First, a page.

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2010-05-05-14 Trisomy 13 with megacystis in the first trimester © Cerekja www.TheFetus.net

Trisomy 13 with megacystis in the first trimester


Albana Cerekja
, MD, PhD*, Carlo Figliolini, MD, PhD**, Juan Piazze MD, PhD***.

*   Ultrasound Division, ASL Roma B, Rome, Italy.
**  Reparto di ostetricia e ginecologia, Ospedale Fatebenefratelli San Pietro Rome, Italy.
*** Ultrasound Division, Ceprano Hospital, Ceprano, Italy.

 

Introduction

Fetal megacystis in the first-trimester is defined by a longitudinal bladder diameter of 7 mm or more or if bladder/CRL ratio is 13% or more.
According to Nicolaides (2004),  the longitudinal bladder diameter of 7–15 mm, signifies a 20% chance of a chromosomal defects, mainly trisomies 13 and 18.
Megacystis is associated with increased NT, which is observed in about 75% of those with chromosomal abnormalities, mainly trisomy 13, and in about 30% of those with normal karyotype (Liao et al 2003).

Case report

This is  the case of a 32-year-old woman at her first pregnancy. Her personal and family history were unremarkable. Her first ultrasound examination was performed at 8 weeks and reported to be normal, biometry was consistent with the length of the amenorrhea.

She was referred to our department for the first trimester ultrasound scan. The ultrasound was performed at 12 weeks of gestation. The CRL was 53 mm, which is normal for 12 weeks, BPD was 17 mm which was small for this gestation age.
NT was 2.9 mm (below the 99th centile - 3.5 mm). Fetus was of female sex.

  • Fetal head: flat face, microphtalmia, hypertelorism (in comparison with normal fetuses at the same gestational age).
  • Thorax: No apparent cardiac anomaly, mild hydrothorax

  • Subcutaneous edema

  • Reverse flow in the ductus venosus.
  • Megacystis and dilated urethra.


Chorionic villus sampling was offered to the patient. Patient preferred the termination of the pregnancy instead. The pregnancy was terminated within the next 3 days. The genetic testing was performed afterwards, the fetal karyotype showed Trisomy 13.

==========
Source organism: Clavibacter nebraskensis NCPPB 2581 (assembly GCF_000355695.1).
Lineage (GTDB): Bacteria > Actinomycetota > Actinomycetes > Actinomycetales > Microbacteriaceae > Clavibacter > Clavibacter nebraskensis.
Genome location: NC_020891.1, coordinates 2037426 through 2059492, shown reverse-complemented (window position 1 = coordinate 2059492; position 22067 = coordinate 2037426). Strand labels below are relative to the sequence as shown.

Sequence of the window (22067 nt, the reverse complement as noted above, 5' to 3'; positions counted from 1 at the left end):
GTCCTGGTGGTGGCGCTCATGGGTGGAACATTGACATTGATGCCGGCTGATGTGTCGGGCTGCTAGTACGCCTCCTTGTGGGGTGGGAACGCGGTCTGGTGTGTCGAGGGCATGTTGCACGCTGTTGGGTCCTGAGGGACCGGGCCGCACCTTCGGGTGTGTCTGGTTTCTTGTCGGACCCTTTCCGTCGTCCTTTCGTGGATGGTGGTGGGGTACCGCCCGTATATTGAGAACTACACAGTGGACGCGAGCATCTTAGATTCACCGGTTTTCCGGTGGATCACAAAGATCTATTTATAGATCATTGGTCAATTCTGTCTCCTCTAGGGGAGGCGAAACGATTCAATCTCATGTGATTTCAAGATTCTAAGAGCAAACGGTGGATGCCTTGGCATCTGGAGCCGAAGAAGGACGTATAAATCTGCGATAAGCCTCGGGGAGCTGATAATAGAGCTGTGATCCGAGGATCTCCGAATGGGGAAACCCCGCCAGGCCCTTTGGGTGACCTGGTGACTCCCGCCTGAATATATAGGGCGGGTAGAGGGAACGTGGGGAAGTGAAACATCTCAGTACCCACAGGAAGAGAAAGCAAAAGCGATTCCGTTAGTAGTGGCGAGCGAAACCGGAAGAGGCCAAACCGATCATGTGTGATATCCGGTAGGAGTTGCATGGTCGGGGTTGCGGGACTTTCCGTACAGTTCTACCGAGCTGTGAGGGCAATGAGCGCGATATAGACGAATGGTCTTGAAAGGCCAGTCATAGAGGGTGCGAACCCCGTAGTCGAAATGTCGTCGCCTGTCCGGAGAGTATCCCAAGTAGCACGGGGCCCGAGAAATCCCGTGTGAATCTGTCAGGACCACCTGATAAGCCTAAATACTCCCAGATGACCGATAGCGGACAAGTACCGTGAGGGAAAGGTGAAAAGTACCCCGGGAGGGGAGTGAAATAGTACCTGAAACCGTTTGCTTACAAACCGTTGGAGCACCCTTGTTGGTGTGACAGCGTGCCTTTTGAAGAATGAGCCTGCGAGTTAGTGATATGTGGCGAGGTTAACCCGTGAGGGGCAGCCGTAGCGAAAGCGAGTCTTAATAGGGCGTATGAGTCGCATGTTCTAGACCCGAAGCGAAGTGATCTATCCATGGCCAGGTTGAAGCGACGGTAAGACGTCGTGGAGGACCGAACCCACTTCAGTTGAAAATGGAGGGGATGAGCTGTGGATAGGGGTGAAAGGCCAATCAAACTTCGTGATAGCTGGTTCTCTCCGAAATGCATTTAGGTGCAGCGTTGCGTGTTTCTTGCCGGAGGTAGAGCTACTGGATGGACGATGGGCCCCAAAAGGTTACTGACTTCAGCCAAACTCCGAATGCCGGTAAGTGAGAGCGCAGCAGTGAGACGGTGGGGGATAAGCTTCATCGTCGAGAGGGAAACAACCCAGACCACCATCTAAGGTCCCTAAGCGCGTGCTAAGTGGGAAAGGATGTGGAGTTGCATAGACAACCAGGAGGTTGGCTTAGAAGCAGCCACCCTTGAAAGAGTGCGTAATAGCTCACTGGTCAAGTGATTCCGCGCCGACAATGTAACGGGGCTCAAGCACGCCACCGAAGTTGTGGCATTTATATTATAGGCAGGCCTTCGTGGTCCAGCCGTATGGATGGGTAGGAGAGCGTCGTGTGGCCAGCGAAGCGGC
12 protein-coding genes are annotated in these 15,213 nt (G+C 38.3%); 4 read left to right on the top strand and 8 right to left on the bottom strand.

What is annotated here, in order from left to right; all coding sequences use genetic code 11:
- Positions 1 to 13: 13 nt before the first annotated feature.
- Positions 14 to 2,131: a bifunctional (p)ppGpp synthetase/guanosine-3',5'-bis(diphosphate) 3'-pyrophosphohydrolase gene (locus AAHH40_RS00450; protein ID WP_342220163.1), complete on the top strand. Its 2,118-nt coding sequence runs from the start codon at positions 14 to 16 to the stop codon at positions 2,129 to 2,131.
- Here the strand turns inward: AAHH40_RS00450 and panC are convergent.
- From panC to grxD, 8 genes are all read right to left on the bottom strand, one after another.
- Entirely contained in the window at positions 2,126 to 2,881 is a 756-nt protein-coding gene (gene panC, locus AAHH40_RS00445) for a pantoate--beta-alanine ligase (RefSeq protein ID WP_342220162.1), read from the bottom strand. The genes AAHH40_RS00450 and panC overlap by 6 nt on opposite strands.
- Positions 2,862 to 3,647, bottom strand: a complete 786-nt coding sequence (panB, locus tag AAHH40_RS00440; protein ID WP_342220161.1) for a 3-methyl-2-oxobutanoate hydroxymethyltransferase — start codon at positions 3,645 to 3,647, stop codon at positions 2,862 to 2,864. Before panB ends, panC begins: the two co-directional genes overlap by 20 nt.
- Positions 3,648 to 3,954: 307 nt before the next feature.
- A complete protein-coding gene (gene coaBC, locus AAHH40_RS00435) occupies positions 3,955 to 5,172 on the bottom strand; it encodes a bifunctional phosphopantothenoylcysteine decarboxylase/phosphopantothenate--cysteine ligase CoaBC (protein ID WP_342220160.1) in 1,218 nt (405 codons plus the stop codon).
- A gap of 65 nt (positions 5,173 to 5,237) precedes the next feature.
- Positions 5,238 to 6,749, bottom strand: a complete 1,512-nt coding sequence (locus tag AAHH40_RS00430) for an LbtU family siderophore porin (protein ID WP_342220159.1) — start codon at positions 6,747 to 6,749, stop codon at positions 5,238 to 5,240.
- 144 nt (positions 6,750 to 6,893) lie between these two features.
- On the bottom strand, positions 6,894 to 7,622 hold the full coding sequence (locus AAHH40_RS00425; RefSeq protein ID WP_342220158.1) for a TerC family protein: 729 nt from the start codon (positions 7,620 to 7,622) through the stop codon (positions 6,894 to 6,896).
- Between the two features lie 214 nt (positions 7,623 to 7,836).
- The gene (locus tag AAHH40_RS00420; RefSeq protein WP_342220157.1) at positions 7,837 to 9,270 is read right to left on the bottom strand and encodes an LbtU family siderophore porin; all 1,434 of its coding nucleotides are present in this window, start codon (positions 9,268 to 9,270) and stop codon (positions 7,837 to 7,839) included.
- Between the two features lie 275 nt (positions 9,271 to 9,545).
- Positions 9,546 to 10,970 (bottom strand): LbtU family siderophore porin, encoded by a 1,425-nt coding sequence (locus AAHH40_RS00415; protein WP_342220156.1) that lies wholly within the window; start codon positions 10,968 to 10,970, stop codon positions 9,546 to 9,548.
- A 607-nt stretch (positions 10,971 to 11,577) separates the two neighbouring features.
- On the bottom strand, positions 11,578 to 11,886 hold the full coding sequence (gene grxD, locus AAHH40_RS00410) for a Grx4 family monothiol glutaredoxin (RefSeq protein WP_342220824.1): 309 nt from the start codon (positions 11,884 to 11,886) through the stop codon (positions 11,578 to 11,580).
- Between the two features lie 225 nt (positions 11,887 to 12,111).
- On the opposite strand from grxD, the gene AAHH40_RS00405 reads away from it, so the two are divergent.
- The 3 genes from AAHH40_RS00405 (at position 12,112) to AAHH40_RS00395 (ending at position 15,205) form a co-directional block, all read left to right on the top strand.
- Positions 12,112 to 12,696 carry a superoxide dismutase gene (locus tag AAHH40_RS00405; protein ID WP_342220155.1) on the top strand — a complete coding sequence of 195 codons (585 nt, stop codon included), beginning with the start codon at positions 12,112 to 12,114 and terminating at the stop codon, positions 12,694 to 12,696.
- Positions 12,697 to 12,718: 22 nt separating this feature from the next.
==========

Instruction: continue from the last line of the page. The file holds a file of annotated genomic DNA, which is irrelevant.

Images 1,2: Image 1 shows nuchal translucency, measuring 2.9 mm. Image 2 shows sagittal view of the thorax, arrow is pointing at the aorta.


Image 3,4: Image 3 shows hypertelorism. Image 4 shows an axial view of the fetal brain, no choriod plexus cyst is visible.



Images 5,6: Image 5 shows a four-chamber view. Arrow on image 6 indicates a small amount of pericardial fluid


Images 7,8: Image 7 shows a color Doppler of the four-chamber view. Image 8 shows a color Doppler of the pulmonary artery.



Images 9,10: Image 7 shows a reverse flow of the ductus venosus. Image 8 shows both kidneys, which seem hyperechogenic.


   
Images 11,12: Image 9 shows upper limbs. Image 10 shows a subcutaneous edema.



Images 13,14: Image 13 shows a female sex. Doppler imaging on image 14 shows both umbilical arteries along the dilated urinary bladder.



Images 15,16:
Sagittal view of the fetal abdomen showing the dilated urinary bladder, note the "keyhole" sign, caused by obstructed urethra.



Images 17,18,19: Images show a dilated bladder.





References:

1. Kypros H. Nicolaides. The 11–13+6 weeks scan. 2004
2. Liao AW, Sebire NJ, Geerts L, Cicero S, Nicolaides KH. Megacystis at 10–14 weeks of gestation: Chromosomal defects and outcome according to bladder length.Ultrasound Obstet Gynecol 2003;21:338–41.




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